Black ice typically refers to a thin coating of glazed ice on a surface, often a roadway. While not truly black , it is transparent , allowing the usually-black asphalt / Macadam roadway to be seen through it, hence the term. It also is unusually slick compared to other forms of ice on roadways.

    It is usually deposited by extremly cold rain droplets, mist , or fog . The process of freezing is slowed down due to latent heat given off in sublimation , allowing the rain droplets to flow and merge togeher on the surface forming a film before freezing into clear ice.

  • Nevertheless, because it contains relatively little entrapped

    air in the form of bubbles , black ice is transparent and thus very difficult to see (as compared to snow , frozen slush , rime ice , or other typical forms of ice on roadways). In addition, it often has a matte appearance rather than the expected gloss; and often is interleaved with wet pavement, which is identical in appearance. For this reason it is especially hazardous when driving or walking because it is both hard to see and extremely slick.

    Black ice may form even when the ambient temperature is several degrees above the freezing point of water . This occurs typically (and treacherously) when terrain contours and/or prevailing winds cause a local steep differential of atmospheric pressure and/or temperature, or when the atmosphere has warmed up after a prolonged cold spell that leaves the temperature of the ground and roadway well below the freezing point.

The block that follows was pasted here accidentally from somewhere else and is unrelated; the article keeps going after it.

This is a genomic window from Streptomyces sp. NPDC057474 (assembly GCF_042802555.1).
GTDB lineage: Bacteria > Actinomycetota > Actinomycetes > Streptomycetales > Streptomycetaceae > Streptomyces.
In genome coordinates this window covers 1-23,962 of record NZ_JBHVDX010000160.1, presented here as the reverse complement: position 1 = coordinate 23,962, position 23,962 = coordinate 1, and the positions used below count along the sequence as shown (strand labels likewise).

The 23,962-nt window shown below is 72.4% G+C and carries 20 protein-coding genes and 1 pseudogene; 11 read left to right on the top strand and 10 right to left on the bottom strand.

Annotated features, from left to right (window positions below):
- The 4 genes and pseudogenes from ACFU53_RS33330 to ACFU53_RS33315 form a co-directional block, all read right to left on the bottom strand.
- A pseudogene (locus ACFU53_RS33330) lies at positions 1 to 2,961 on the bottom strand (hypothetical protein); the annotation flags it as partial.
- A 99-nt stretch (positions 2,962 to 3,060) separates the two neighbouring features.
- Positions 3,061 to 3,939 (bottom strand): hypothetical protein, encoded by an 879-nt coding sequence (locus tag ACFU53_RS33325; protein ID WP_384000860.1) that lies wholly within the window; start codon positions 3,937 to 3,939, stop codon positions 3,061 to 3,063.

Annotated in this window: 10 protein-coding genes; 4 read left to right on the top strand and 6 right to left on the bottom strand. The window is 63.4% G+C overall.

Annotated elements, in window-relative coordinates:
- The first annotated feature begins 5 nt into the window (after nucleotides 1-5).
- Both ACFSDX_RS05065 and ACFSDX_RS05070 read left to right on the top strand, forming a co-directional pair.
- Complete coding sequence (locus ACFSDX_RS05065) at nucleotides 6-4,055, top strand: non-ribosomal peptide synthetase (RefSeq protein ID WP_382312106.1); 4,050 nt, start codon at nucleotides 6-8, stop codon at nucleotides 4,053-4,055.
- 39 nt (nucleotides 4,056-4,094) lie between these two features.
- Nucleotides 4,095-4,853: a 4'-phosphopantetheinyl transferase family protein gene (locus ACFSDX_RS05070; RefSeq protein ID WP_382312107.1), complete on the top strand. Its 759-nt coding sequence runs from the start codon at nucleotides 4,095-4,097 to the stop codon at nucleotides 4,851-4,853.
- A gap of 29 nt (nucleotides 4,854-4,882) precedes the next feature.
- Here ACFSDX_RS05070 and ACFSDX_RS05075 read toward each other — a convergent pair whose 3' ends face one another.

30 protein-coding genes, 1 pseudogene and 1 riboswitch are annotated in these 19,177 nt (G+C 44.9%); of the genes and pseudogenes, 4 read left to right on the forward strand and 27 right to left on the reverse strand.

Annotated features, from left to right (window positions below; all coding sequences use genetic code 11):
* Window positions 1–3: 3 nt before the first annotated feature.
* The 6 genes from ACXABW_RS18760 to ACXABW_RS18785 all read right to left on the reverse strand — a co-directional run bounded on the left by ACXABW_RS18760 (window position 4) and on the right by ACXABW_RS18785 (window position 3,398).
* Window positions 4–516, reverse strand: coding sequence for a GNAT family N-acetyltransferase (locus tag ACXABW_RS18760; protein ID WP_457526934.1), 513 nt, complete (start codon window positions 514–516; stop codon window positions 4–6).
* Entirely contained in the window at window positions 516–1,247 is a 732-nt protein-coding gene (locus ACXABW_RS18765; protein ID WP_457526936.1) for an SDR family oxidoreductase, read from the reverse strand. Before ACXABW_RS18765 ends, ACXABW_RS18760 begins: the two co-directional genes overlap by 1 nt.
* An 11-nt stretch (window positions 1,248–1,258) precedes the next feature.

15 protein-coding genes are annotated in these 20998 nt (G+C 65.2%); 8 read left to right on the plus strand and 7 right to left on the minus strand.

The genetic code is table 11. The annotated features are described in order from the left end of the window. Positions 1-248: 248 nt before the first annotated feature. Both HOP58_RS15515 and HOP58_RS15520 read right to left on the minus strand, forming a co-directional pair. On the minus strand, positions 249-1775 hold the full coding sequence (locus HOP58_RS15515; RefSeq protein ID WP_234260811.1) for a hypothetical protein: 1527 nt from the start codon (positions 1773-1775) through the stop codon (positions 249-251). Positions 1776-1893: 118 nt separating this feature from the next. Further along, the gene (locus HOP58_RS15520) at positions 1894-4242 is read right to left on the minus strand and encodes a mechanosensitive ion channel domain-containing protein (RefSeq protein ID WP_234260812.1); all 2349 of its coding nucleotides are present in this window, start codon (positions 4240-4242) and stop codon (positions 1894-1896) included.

To help avoid skidding on slippery surfaces, you should:

  • drive more slowly and stay farther behind the vehicle ahead
  • slow down as you approach curves and intersections
  • avoid quick stops and use threshold braking as outlined earlier (unless you have antilock brakes)
  • shift to a low gear before going down steep hills
  • If you go into a skid, ease off the gas pedal, stop braking, and turn the steering wheel in the direction you want the vehicle to go. If you can't control your vehicle on a slippery surface, try to find something to stop you. Try to get a wheel on dry pavement or on the shoulder of the road. You may have to slowly edge into a snow bank or some bushes to stop.

    Lesson Summary


    Lesson 9 Quiz

    You will now answer 5 questions to test what you learned during this lesson. You must answer all questions correctly to receive completion credit for this lesson. You may answer the questions as many times as necessary to get them right.

    You should review the lesson material if you don't do well on the quiz.

    1. Failure to yield is the primary cause of what percentage of fatal and injury collisions?


    2. If you have a tire blowout:


    3. If you are distracted for one second, by a cell phone, passenger, or other distraction, at 30 mph you will travel how far "blindly"?


    4. To avoid tailgating, and help avoid a rear-end collision, you should give yourself a gap of how many seconds behind the car in front of you?


    5. Teenage drivers have a total accident rate that is _____ times that of adults: